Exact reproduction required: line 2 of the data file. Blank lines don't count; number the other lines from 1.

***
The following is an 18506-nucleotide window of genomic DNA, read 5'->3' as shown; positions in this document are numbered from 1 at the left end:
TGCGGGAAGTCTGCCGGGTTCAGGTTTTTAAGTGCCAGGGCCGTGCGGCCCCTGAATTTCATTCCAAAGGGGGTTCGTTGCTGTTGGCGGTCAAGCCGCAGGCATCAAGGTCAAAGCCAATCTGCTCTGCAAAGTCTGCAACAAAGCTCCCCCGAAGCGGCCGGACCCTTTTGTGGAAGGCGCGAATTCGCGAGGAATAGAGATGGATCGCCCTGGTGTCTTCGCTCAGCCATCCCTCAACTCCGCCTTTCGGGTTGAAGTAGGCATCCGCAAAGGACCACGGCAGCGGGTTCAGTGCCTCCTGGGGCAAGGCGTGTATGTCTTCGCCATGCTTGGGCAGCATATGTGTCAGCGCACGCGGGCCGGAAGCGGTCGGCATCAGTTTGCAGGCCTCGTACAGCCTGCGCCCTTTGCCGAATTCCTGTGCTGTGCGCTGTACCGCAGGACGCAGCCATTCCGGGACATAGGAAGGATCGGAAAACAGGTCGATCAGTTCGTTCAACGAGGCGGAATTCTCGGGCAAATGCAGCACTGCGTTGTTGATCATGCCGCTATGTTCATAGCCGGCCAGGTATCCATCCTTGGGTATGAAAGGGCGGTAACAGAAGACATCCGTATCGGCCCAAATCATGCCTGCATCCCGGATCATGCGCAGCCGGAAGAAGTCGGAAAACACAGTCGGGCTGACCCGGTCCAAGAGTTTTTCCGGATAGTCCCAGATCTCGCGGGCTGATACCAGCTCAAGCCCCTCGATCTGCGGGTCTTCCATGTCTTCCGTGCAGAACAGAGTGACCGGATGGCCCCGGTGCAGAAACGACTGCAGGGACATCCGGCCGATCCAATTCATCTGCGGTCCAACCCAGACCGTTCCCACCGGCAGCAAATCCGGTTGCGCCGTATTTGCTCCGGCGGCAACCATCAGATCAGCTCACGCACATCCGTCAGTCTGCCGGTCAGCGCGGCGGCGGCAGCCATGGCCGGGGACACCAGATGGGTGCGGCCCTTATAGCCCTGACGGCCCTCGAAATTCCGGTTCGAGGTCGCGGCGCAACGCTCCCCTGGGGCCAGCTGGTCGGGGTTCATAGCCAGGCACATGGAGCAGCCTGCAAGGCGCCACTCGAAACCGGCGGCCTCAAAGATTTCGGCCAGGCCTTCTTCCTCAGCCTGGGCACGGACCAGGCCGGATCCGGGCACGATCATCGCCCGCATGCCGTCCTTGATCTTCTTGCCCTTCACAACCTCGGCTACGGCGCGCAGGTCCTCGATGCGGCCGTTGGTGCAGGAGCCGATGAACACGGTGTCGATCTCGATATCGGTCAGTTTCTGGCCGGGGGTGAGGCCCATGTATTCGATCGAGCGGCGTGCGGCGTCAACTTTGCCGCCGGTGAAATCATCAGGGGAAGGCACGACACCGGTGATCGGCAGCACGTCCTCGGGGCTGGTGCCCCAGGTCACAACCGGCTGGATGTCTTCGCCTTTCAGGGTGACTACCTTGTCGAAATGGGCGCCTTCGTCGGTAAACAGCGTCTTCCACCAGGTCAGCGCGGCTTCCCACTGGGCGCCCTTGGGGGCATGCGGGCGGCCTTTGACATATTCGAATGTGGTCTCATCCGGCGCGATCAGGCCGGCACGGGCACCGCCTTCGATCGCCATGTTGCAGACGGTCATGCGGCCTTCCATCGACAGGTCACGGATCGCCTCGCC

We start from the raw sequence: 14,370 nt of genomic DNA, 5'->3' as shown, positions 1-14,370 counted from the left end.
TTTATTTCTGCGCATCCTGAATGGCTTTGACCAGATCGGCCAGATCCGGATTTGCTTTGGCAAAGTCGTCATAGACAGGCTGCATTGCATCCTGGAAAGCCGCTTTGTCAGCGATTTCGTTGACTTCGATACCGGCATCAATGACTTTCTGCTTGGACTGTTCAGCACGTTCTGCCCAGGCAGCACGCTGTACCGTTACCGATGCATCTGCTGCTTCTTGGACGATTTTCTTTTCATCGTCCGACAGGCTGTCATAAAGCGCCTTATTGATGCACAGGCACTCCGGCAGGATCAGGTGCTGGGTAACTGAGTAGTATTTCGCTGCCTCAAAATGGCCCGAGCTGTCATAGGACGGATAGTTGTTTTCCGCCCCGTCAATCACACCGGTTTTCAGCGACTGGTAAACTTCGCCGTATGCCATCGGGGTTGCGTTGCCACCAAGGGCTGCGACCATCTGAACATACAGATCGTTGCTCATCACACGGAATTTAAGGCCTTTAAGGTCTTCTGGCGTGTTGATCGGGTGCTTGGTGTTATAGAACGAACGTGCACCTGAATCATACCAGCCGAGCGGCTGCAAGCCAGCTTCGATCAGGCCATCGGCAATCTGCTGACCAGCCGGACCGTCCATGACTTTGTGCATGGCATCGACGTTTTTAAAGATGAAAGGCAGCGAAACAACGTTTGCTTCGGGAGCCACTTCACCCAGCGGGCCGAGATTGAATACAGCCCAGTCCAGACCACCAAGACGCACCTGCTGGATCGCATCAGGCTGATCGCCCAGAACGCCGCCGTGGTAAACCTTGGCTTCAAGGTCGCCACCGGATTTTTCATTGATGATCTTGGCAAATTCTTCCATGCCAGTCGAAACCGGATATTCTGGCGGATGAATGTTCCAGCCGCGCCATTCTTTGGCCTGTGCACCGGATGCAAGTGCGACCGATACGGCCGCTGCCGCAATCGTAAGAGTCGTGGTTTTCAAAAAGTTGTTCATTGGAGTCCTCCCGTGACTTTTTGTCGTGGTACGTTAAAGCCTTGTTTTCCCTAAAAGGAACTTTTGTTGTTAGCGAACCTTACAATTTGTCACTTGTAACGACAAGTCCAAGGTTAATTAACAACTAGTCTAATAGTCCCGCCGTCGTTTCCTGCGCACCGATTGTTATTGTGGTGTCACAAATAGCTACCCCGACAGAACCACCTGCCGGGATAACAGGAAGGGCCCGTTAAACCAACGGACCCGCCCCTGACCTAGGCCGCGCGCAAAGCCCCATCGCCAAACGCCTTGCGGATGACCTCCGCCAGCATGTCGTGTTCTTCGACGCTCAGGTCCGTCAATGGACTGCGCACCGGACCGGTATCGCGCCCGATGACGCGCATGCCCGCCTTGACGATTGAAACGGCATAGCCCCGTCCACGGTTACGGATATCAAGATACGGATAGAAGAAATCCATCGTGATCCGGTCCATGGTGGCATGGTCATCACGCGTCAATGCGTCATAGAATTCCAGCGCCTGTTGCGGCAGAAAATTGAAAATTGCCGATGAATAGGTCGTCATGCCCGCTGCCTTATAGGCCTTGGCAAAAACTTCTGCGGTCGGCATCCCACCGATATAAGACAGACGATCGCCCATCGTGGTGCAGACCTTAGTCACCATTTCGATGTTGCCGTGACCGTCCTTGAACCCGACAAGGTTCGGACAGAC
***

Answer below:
TGCGGGAAGTCTGCCGGGTTCAGGTTTTTAAGTGCCAGGGCCGTGCGGCCCCTGAATTTCATTCCAAAGGGGGTTCGTTGCTGTTGGCGGTCAAGCCGCAGGCATCAAGGTCAAAGCCAATCTGCTCTGCAAAGTCTGCAACAAAGCTCCCCCGAAGCGGCCGGACCCTTTTGTGGAAGGCGCGAATTCGCGAGGAATAGAGATGGATCGCCCTGGTGTCTTCGCTCAGCCATCCCTCAACTCCGCCTTTCGGGTTGAAGTAGGCATCCGCAAAGGACCACGGCAGCGGGTTCAGTGCCTCCTGGGGCAAGGCGTGTATGTCTTCGCCATGCTTGGGCAGCATATGTGTCAGCGCACGCGGGCCGGAAGCGGTCGGCATCAGTTTGCAGGCCTCGTACAGCCTGCGCCCTTTGCCGAATTCCTGTGCTGTGCGCTGTACCGCAGGACGCAGCCATTCCGGGACATAGGAAGGATCGGAAAACAGGTCGATCAGTTCGTTCAACGAGGCGGAATTCTCGGGCAAATGCAGCACTGCGTTGTTGATCATGCCGCTATGTTCATAGCCGGCCAGGTATCCATCCTTGGGTATGAAAGGGCGGTAACAGAAGACATCCGTATCGGCCCAAATCATGCCTGCATCCCGGATCATGCGCAGCCGGAAGAAGTCGGAAAACACAGTCGGGCTGACCCGGTCCAAGAGTTTTTCCGGATAGTCCCAGATCTCGCGGGCTGATACCAGCTCAAGCCCCTCGATCTGCGGGTCTTCCATGTCTTCCGTGCAGAACAGAGTGACCGGATGGCCCCGGTGCAGAAACGACTGCAGGGACATCCGGCCGATCCAATTCATCTGCGGTCCAACCCAGACCGTTCCCACCGGCAGCAAATCCGGTTGCGCCGTATTTGCTCCGGCGGCAACCATCAGATCAGCTCACGCACATCCGTCAGTCTGCCGGTCAGCGCGGCGGCGGCAGCCATGGCCGGGGACACCAGATGGGTGCGGCCCTTATAGCCCTGACGGCCCTCGAAATTCCGGTTCGAGGTCGCGGCGCAACGCTCCCCTGGGGCCAGCTGGTCGGGGTTCATAGCCAGGCACATGGAGCAGCCTGCAAGGCGCCACTCGAAACCGGCGGCCTCAAAGATTTCGGCCAGGCCTTCTTCCTCAGCCTGGGCACGGACCAGGCCGGATCCGGGCACGATCATCGCCCGCATGCCGTCCTTGATCTTCTTGCCCTTCACAACCTCGGCTACGGCGCGCAGGTCCTCGATGCGGCCGTTGGTGCAGGAGCCGATGAACACGGTGTCGATCTCGATATCGGTCAGTTTCTGGCCGGGGGTGAGGCCCATGTATTCGATCGAGCGGCGTGCGGCGTCAACTTTGCCGCCGGTGAAATCATCAGGGGAAGGCACGACACCGGTGATCGGCAGCACGTCCTCGGGGCTGGTGCCCCAGGTCACAACCGGCTGGATGTCTTCGCCTTTCAGGGTGACTACCTTGTCGAAATGGGCGCCTTCGTCGGTAAACAGCGTCTTCCACCAGGTCAGCGCGGCTTCCCACTGGGCGCCCTTGGGGGCATGCGGGCGGCCTTTGACATATTCGAATGTGGTCTCATCCGGCGCGATCAGGCCGGCACGGGCACCGCCTTCGATCGCCATGTTGCAGACGGTCATGCGGCCTTCCATCGACAGGTCACGGATCGCCTCGCC